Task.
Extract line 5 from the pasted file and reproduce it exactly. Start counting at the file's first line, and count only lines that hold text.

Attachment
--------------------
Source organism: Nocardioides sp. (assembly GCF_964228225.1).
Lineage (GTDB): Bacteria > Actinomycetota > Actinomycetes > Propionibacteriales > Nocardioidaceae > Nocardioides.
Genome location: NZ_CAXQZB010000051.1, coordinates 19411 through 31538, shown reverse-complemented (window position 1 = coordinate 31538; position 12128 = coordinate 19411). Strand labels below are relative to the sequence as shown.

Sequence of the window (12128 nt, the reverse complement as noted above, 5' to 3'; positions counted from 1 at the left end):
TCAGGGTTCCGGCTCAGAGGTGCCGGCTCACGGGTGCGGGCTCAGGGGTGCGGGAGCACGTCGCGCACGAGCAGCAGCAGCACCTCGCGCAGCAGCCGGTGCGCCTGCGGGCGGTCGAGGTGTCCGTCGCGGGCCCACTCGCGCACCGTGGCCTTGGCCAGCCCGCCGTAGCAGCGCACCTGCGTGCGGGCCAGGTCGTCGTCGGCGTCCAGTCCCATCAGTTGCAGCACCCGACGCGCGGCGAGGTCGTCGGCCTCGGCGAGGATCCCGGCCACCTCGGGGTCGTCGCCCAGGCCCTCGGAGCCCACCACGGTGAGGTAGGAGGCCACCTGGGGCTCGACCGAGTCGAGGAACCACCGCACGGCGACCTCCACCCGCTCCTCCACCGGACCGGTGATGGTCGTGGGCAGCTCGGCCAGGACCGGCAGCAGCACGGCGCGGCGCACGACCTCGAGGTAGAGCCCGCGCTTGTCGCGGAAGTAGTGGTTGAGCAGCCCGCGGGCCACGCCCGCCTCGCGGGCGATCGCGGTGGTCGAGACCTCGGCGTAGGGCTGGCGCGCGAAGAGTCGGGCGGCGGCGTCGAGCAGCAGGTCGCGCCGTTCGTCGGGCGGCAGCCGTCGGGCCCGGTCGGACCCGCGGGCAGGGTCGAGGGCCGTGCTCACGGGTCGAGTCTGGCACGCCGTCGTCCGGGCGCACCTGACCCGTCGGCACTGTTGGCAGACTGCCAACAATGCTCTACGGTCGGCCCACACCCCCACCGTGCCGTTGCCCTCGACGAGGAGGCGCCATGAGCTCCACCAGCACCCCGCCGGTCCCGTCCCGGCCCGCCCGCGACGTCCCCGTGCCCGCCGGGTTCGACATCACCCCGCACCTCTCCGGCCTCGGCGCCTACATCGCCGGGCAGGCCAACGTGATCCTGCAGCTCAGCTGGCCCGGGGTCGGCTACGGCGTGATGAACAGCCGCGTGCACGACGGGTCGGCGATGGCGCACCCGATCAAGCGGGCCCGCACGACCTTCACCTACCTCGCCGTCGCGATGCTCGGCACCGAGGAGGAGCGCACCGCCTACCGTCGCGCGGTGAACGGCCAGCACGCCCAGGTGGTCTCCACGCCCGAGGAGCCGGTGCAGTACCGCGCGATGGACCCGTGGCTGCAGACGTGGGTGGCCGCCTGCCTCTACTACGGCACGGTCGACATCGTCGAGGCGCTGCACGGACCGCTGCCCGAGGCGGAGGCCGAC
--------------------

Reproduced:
TCAGGGTTCCGGCTCAGAGGTGCCGGCTCACGGGTGCGGGCTCAGGGGTGCGGGAGCACGTCGCGCACGAGCAGCAGCAGCACCTCGCGCAGCAGCCGGTGCGCCTGCGGGCGGTCGAGGTGTCCGTCGCGGGCCCACTCGCGCACCGTGGCCTTGGCCAGCCCGCCGTAGCAGCGCACCTGCGTGCGGGCCAGGTCGTCGTCGGCGTCCAGTCCCATCAGTTGCAGCACCCGACGCGCGGCGAGGTCGTCGGCCTCGGCGAGGATCCCGGCCACCTCGGGGTCGTCGCCCAGGCCCTCGGAGCCCACCACGGTGAGGTAGGAGGCCACCTGGGGCTCGACCGAGTCGAGGAACCACCGCACGGCGACCTCCACCCGCTCCTCCACCGGACCGGTGATGGTCGTGGGCAGCTCGGCCAGGACCGGCAGCAGCACGGCGCGGCGCACGACCTCGAGGTAGAGCCCGCGCTTGTCGCGGAAGTAGTGGTTGAGCAGCCCGCGGGCCACGCCCGCCTCGCGGGCGATCGCGGTGGTCGAGACCTCGGCGTAGGGCTGGCGCGCGAAGAGTCGGGCGGCGGCGTCGAGCAGCAGGTCGCGCCGTTCGTCGGGCGGCAGCCGTCGGGCCCGGTCGGACCCGCGGGCAGGGTCGAGGGCCGTGCTCACGGGTCGAGTCTGGCACGCCGTCGTCCGGGCGCACCTGACCCGTCGGCACTGTTGGCAGACTGCCAACAATGCTCTACGGTCGGCCCACACCCCCACCGTGCCGTTGCCCTCGACGAGGAGGCGCCATGAGCTCCACCAGCACCCCGCCGGTCCCGTCCCGGCCCGCCCGCGACGTCCCCGTGCCCGCCGGGTTCGACATCACCCCGCACCTCTCCGGCCTCGGCGCCTACATCGCCGGGCAGGCCAACGTGATCCTGCAGCTCAGCTGGCCCGGGGTCGGCTACGGCGTGATGAACAGCCGCGTGCACGACGGGTCGGCGATGGCGCACCCGATCAAGCGGGCCCGCACGACCTTCACCTACCTCGCCGTCGCGATGCTCGGCACCGAGGAGGAGCGCACCGCCTACCGTCGCGCGGTGAACGGCCAGCACGCCCAGGTGGTCTCCACGCCCGAGGAGCCGGTGCAGTACCGCGCGATGGACCCGTGGCTGCAGACGTGGGTGGCCGCCTGCCTCTACTACGGCACGGTCGACATCGTCGAGGCGCTGCACGGACCGCTGCCCGAGGCGGAGGCCGAC